Homegrown: Mystery Maximillian daisy
Could you please identify a plant for me? It seems to grow fantastically well in Cedaredge, but I don’t remember where we got it or what to call it.
It’s a very tall upright plant that has bright golden yellow daisies up and down the stems this time of year.
The names people have told me don’t check out.
Also, can it be moved successfully? We planted it in a dumb place, thinking it would only be a couple of feet tall.
It sounds like what you have is commonly called Maximilian daisy, Maximilian sunflower or sometimes New Mexico sunflower. The botanic name is helianthus maximilianii.
This is a great plant for dramatic fall color. It is a herbaceous perennial that dies down to the ground each winter and resprouts in the spring.
As you mentioned, this plant will get big and belongs in a spot with lots of room to grow. It forms underground stems called rhizomes that will increase the size of the clump.
The plant isn’t all that fussy about soil, but I think it does best when grown a bit on the dry side. This is really a great plant for xeriscapes.
Rich soil and abundant moisture will result in a taller, floppier plant that can bend over when it blooms in the fall.
Here in western Colorado, it usually gets 6–7 feet tall. Its height depends on the amount of water it receives.
It’s best to move the plant in the late fall after it has stopped blooming and has started dying down for the winter. This is usually in mid- to late November.
It’s October, and I have one large, old lilac bush that is in full bloom. Is this weird or what?
Actually, it is kind of unusual, but I do see it occasionally.
I don’t mean to rain on your parade, but this actually indicates that the plant is a bit under stress.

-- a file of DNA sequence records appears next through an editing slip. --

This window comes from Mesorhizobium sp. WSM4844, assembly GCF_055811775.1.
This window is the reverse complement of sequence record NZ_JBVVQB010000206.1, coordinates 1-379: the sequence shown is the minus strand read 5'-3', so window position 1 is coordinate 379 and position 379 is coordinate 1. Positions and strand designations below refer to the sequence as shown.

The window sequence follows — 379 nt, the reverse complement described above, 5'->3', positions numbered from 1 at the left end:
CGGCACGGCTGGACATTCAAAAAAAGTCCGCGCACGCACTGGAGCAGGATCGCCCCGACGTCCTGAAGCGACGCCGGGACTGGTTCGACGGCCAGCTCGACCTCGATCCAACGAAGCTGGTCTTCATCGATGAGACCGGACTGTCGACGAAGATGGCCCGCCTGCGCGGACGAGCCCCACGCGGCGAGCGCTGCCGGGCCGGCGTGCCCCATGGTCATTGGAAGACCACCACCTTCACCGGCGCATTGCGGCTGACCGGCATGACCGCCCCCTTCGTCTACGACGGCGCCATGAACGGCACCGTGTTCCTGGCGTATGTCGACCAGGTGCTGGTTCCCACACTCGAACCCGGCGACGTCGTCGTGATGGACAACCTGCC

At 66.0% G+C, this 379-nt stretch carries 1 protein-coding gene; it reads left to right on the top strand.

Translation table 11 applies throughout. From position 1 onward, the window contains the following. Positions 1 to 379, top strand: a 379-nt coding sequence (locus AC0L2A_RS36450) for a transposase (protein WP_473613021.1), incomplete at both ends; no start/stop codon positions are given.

I’d double check how things are around that area. When it is watered, is the plant getting a good deep soaking? Does the soil get a chance to dry out a bit or does it stay damp pretty consistently?
Different plants have different tendencies, but lilacs HATE wet feet.
Has there been any digging or other root damage in the vicinity? Possible herbicide damage? Insect or disease activity?
You don’t have to be an expert in all this. Just take a close look at the plant. Do some digging around and use your abundant common sense.
If you see something, let me know.
One last thing to remember is that this doesn’t necessarily mean the plant is going to die (though it can). It often means that things are a bit out of whack, and it’s a reminder to steer things back on track.
Can you recommend someone to prune our trees?
The city of Grand Junction has a list of licensed tree trimmers, and you should be fine dealing with any of those folks.
I wouldn’t deal with someone who is not on the list even if you live outside of city limits.
To get a license, the person must provide to the city proof of insurance (which protects you) as well as demonstrate some competency in pruning to the city forester.
Doing business with a licensed trimmer helps eliminate the risk of hiring a “fly by night” outfit that might do a bad job of pruning and take your money.
You can call the city parks department at 254-3866, or we have copies of this year’s list at Bookcliff Gardens.
Dennis Hill is the nursery manager at Bookcliff Gardens, http://www.bookcliffgardens.com. Send questions to Bookcliff Gardens, 755 26 Road, Grand Junction 81506; or e-mail info@ bookcliffgardens.com.